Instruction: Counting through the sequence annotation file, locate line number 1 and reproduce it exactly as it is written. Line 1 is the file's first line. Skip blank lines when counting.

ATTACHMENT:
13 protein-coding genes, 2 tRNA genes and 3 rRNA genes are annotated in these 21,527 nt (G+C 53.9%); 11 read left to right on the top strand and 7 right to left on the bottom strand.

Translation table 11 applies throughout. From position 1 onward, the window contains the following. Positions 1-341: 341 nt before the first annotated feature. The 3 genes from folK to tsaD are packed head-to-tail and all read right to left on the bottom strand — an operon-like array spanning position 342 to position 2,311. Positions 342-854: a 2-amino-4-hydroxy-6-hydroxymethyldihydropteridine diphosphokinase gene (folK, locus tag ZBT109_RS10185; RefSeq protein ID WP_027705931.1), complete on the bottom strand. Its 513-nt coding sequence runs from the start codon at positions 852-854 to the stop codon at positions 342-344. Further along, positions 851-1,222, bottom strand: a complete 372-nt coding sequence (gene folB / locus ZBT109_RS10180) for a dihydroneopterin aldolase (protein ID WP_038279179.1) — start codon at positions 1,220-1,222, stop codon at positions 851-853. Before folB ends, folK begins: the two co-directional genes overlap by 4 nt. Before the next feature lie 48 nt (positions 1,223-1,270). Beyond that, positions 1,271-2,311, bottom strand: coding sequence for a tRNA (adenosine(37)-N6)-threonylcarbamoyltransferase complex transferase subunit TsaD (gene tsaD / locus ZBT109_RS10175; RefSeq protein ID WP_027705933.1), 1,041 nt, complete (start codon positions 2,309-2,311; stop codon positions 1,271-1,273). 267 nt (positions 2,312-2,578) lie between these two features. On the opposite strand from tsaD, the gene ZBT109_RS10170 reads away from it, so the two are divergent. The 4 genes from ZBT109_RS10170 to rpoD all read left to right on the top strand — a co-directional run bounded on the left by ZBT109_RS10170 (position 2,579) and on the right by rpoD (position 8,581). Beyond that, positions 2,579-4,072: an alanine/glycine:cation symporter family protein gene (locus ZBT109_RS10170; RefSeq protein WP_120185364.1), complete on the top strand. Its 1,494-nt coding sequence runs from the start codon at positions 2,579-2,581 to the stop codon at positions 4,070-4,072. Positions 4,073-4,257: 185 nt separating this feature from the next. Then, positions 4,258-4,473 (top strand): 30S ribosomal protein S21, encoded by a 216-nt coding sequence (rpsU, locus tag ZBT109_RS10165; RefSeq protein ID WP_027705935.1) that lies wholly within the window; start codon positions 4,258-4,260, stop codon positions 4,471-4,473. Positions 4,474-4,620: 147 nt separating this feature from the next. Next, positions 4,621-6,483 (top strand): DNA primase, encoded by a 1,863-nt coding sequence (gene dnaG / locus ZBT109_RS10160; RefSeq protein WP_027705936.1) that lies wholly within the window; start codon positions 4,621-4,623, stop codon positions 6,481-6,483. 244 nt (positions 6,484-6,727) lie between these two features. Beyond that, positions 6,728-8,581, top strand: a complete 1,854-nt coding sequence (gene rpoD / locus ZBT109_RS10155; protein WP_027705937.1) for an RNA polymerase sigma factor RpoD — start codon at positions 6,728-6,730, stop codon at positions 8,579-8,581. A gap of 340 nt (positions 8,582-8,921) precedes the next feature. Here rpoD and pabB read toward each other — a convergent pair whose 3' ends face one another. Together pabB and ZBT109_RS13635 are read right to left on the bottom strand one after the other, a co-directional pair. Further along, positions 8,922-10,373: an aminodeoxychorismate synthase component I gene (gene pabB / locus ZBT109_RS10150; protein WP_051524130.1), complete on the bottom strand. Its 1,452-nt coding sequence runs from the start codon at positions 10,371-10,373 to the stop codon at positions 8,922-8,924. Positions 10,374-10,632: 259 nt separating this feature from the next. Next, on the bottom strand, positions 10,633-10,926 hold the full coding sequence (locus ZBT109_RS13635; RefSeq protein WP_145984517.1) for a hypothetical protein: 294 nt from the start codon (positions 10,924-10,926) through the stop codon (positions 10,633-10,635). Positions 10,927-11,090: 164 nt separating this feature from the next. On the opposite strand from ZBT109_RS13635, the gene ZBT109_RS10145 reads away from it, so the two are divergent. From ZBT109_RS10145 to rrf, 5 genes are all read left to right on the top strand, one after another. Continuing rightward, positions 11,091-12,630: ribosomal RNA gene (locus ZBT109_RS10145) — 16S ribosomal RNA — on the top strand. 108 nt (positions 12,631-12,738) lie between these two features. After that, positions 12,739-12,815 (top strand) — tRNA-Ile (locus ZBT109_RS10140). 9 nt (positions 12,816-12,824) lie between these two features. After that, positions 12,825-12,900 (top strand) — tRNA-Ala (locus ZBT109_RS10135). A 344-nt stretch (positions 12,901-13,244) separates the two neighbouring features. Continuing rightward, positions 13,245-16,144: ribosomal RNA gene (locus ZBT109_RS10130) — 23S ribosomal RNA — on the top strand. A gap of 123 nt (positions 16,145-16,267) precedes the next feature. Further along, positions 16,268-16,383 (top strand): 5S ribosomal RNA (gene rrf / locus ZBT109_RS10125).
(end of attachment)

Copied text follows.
13 protein-coding genes, 2 tRNA genes and 3 rRNA genes are annotated in these 21,527 nt (G+C 53.9%); 11 read left to right on the top strand and 7 right to left on the bottom strand.